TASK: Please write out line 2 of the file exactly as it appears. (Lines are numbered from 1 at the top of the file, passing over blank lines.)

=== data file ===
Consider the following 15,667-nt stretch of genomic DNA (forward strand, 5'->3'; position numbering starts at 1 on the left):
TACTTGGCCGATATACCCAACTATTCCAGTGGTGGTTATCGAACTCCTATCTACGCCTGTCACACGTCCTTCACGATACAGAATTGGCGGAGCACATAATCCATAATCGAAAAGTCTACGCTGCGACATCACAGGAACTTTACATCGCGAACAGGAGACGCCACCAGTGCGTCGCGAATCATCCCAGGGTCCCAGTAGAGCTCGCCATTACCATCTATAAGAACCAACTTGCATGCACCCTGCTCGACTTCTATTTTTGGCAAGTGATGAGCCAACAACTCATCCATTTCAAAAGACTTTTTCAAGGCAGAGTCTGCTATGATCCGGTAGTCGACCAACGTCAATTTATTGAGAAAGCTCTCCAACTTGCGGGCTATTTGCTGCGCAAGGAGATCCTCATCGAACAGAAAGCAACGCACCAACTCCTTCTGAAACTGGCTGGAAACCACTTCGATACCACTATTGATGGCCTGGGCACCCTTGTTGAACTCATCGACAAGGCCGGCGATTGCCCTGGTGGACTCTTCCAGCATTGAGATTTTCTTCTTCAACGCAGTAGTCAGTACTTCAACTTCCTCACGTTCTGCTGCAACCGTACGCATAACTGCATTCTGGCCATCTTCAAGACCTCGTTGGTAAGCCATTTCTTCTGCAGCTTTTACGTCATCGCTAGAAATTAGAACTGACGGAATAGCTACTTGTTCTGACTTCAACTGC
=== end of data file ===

TACTTGGCCGATATACCCAACTATTCCAGTGGTGGTTATCGAACTCCTATCTACGCCTGTCACACGTCCTTCACGATACAGAATTGGCGGAGCACATAATCCATAATCGAAAAGTCTACGCTGCGACATCACAGGAACTTTACATCGCGAACAGGAGACGCCACCAGTGCGTCGCGAATCATCCCAGGGTCCCAGTAGAGCTCGCCATTACCATCTATAAGAACCAACTTGCATGCACCCTGCTCGACTTCTATTTTTGGCAAGTGATGAGCCAACAACTCATCCATTTCAAAAGACTTTTTCAAGGCAGAGTCTGCTATGATCCGGTAGTCGACCAACGTCAATTTATTGAGAAAGCTCTCCAACTTGCGGGCTATTTGCTGCGCAAGGAGATCCTCATCGAACAGAAAGCAACGCACCAACTCCTTCTGAAACTGGCTGGAAACCACTTCGATACCACTATTGATGGCCTGGGCACCCTTGTTGAACTCATCGACAAGGCCGGCGATTGCCCTGGTGGACTCTTCCAGCATTGAGATTTTCTTCTTCAACGCAGTAGTCAGTACTTCAACTTCCTCACGTTCTGCTGCAACCGTACGCATAACTGCATTCTGGCCATCTTCAAGACCTCGTTGGTAAGCCATTTCTTCTGCAGCTTTTACGTCATCGCTAGAAATTAGAACTGACGGAATAGCTACTTGTTCTGACTTCAACTGC